If you grew up during the 1960s or 1970s, you probably recollect old Western movies. Rugged gunslingers would knock back shots of whiskey in a saloon before they headed out for a gunfight at high noon. While they were contemplating the consequences, they would jot down a last will on a napkin or a scrap of paper.
Things are not the same today as they were back then, but it can seem as though creating a will is a pretty simple and straightforward endeavor. This notion can be bolstered by the fact that there are websites on the Internet that sell generic, template legal documents, including last wills.
Can you simply create a will on your own without legal assistance? To be perfectly honest, from a legal perspective, you do not have to be a licensed attorney to create a valid last will.
The person who is creating a last will is called the testator. In the state of Vermont, for a last will to be valid, the testator must sign the will in front of at least two witnesses, and the witnesses must also sign the will. These witnesses must be adults in the eyes of the law who are mentally competent.
Speaking of mental competence, if the will is going to be valid in the eyes of the law, the person who is creating the will must be fully competent. Plus, there can be no coercion, fraud, or intimidation involved in the signing of the will. In our state, a will can be valid even if it is not notarized.
Creating a will on your own is risky business, even though you’re technically allowed to give it a try. Without getting into any specific details, just look at the big picture. Why are you creating the will? You are doing so to arrange for the distribution of everything that you have accumulated throughout your life to the people that you love the most. Is this something that you should do on your own, considering the legal ramifications?
Even if you get some help through the Internet, you should be aware of potential negative consequences that can come about if you use generic legal documents that you download at a hefty price. Legal professors have advised against do-it-yourself estate planning, and they made this assessment after examining DIY last wills that were created using these tools.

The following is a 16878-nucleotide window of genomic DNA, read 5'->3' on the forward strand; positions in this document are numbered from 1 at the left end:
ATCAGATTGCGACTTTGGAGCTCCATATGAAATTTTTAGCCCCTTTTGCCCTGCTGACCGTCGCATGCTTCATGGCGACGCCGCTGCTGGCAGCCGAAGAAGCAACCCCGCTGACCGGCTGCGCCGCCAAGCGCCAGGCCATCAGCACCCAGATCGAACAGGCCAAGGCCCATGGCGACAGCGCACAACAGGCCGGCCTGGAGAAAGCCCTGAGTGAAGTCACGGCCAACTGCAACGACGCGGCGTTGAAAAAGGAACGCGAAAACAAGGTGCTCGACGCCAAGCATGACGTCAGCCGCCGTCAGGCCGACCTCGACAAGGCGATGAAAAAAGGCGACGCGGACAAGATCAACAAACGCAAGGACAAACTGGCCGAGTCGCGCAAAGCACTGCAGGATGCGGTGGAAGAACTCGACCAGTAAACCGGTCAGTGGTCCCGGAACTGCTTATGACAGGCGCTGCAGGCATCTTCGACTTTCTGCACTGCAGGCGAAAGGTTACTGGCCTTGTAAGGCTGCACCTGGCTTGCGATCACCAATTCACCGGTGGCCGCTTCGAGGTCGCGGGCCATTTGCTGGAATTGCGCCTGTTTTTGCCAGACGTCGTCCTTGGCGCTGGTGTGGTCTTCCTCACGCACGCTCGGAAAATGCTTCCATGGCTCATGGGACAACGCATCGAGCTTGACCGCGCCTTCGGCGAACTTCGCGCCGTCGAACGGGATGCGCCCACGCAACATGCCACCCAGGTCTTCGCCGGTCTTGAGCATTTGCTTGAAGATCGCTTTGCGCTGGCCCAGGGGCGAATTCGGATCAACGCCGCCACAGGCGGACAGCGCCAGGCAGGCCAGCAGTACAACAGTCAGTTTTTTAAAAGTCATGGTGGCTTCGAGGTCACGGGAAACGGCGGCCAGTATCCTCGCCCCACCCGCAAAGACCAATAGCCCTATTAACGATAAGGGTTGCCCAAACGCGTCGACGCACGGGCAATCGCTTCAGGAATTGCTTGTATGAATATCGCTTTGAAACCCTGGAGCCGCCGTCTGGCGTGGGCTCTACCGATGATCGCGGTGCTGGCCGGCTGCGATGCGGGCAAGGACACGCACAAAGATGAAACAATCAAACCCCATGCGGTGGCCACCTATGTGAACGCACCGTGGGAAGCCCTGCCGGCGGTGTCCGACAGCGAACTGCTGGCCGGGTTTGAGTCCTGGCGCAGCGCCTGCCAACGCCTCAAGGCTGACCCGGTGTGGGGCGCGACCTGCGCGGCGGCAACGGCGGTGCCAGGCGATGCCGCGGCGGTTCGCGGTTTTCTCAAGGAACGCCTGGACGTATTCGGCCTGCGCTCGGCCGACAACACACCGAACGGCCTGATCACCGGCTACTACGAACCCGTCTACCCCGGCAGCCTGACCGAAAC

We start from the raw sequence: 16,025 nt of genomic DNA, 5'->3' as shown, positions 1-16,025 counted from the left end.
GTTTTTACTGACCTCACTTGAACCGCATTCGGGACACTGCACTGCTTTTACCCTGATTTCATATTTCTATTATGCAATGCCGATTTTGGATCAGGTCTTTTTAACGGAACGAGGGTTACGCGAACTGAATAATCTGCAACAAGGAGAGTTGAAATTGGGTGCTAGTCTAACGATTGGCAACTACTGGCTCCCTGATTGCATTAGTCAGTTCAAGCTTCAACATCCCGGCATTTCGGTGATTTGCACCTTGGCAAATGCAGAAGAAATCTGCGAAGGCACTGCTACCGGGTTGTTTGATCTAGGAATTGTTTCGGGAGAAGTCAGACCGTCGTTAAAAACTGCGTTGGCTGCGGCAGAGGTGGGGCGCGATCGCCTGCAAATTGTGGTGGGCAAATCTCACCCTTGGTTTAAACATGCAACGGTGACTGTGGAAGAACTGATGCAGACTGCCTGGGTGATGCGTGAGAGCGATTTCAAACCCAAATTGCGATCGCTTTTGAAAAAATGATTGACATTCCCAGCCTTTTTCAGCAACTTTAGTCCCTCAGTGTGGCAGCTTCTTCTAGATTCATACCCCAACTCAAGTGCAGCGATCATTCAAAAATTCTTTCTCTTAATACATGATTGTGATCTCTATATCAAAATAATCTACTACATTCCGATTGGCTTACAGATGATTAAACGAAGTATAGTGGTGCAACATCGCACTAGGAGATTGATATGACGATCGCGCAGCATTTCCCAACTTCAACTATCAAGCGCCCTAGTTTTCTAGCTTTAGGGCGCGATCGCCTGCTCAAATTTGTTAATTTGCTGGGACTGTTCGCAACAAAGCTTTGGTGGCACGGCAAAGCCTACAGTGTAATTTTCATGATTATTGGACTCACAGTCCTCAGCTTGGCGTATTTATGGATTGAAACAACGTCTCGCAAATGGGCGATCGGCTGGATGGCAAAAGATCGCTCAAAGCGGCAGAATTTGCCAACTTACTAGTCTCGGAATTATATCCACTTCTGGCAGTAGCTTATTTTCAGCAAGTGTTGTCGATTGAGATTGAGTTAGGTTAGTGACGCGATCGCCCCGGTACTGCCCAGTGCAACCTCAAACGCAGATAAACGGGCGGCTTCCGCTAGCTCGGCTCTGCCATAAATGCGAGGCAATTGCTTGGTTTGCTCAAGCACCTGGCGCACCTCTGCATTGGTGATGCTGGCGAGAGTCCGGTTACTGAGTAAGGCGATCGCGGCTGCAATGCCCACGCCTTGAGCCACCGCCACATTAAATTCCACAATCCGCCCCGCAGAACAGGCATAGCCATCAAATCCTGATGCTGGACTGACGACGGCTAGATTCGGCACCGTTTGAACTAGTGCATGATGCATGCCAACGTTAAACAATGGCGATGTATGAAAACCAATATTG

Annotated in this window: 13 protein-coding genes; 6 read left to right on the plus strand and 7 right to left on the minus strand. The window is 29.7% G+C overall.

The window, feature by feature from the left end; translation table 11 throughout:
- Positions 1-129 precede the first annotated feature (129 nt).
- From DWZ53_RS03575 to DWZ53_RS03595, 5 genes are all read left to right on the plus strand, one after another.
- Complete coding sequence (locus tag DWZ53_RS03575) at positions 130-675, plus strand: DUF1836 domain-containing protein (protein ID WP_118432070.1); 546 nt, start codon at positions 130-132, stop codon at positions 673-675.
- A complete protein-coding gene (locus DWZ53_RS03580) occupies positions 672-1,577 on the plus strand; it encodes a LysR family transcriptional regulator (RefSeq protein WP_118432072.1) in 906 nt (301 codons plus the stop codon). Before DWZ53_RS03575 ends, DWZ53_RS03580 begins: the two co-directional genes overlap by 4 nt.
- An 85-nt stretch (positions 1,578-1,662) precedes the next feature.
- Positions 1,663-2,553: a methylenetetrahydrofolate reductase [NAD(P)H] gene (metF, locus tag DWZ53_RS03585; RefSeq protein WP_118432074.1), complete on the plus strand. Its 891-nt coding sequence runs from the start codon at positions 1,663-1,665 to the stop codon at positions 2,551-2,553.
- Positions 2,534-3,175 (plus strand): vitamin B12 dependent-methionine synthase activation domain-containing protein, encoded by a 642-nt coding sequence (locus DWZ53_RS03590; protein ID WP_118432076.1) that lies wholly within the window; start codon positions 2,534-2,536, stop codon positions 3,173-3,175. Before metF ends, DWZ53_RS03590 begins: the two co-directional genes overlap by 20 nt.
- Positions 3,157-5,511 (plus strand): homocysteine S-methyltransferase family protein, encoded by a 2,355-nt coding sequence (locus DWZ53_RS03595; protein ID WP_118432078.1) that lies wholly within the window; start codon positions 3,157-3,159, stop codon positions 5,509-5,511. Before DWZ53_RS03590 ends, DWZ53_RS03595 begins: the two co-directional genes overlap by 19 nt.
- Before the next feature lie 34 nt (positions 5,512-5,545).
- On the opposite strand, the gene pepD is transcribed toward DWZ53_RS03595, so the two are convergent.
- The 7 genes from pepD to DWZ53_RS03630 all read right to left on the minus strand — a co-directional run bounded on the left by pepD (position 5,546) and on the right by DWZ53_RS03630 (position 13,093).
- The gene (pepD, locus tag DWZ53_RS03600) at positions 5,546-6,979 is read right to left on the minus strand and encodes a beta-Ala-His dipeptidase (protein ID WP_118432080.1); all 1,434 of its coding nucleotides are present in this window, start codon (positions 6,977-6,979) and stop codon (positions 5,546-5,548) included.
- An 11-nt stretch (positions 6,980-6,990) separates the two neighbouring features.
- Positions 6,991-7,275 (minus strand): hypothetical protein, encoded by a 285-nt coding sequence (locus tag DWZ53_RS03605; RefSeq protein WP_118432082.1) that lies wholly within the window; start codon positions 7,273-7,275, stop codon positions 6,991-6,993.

There is another huge thing to take into consideration when you are thinking about creating a will on your own. Are you absolutely certain that a last will is the right estate planning document for you and your family? There are other options out there, and in many if not most cases, a will is not the best choice.
For example, do you know anything about the probate process? Many people are not aware of the fact that a will must be admitted to probate after the testator passes away. The probate court supervises the administration of the estate, and this process comes with a number of different drawbacks.
No inheritances are distributed during probate, and it can take around a year even if everything runs smoothly. Plus, anyone who wants to find out how the resources were distributed can access probate records, so privacy is lost. Thirdly, there are considerable expenses that can pile up during probate.
Another thing about a will that you have to take into consideration is the fact that the inheritors would be receiving a lump sum inheritances. Some people are not great with money, so the potential for inheritance squandering is present if you create a will as your vehicle of asset transfer.
On the other hand, if you were to use a living trust instead of a last will, you could name a trustee to manage the assets in the trust. You could include spendthrift protections, and you could allow the trustee to distribute assets on a limited basis over an extended period of time.
Assets in a living trust can be distributed outside of probate, and this is another advantage.
Schedule a Consultation
As you can see, creating a will on your own without full knowledge of all the facts may not be a good idea. If you would like to discuss all of your options with a licensed professional, our firm would be glad to help.
We offer no obligation consultations to people here in the greater Burlington area, and you can give us a call at (802) 879-7133 or send us a message through this website to set up an appointment.